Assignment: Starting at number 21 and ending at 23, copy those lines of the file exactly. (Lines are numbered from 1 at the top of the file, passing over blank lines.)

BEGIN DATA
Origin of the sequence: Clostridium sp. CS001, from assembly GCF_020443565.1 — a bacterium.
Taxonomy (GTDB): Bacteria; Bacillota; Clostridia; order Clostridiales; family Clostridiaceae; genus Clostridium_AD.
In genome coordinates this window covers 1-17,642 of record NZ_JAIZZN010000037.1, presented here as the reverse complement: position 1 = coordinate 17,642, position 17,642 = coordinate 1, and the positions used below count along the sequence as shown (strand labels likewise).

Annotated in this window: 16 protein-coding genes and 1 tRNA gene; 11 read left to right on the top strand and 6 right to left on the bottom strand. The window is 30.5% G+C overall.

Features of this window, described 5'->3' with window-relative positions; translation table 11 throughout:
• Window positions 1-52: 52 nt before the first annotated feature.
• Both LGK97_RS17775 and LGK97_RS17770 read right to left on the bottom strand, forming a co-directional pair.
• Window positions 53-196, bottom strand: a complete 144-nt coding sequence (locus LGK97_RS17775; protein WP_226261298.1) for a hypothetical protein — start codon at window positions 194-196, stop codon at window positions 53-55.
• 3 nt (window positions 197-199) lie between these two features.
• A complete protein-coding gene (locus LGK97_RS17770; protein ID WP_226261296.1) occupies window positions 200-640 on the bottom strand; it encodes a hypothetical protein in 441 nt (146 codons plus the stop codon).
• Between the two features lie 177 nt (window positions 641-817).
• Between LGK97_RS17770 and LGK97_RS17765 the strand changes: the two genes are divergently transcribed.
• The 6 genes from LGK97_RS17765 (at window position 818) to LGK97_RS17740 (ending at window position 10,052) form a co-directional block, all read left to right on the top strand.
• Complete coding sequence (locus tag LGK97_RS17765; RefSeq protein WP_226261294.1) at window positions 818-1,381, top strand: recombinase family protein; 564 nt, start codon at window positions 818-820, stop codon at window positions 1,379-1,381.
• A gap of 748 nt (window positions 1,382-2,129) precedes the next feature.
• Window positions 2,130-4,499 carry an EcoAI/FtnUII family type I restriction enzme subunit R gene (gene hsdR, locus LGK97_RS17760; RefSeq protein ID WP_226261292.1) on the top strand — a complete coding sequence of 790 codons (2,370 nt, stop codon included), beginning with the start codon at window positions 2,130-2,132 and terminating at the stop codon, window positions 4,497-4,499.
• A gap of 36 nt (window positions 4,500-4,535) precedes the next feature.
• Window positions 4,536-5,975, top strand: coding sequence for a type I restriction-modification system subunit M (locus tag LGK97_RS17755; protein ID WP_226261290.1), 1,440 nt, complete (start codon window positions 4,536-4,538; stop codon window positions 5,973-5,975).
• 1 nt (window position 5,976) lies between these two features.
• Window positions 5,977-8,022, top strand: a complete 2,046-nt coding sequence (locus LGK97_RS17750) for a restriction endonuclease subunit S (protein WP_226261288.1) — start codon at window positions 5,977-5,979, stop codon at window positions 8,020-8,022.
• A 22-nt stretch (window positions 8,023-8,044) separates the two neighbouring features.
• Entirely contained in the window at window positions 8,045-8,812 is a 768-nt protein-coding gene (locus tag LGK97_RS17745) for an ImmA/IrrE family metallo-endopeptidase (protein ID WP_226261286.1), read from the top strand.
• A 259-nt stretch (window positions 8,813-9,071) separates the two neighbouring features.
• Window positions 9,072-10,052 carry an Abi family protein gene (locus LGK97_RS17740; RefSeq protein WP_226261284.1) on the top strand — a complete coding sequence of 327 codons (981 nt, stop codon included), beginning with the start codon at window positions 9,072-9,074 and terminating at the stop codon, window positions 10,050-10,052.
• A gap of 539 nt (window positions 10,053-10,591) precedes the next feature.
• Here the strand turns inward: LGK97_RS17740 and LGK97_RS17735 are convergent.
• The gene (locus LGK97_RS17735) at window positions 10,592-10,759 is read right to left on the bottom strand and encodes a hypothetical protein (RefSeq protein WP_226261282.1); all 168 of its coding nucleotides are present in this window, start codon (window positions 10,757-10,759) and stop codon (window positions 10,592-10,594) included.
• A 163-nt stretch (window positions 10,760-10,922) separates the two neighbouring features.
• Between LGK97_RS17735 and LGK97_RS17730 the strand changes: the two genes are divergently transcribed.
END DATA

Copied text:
• A 22-nt stretch (window positions 8,023-8,044) separates the two neighbouring features.
• Entirely contained in the window at window positions 8,045-8,812 is a 768-nt protein-coding gene (locus tag LGK97_RS17745) for an ImmA/IrrE family metallo-endopeptidase (protein ID WP_226261286.1), read from the top strand.
• A 259-nt stretch (window positions 8,813-9,071) separates the two neighbouring features.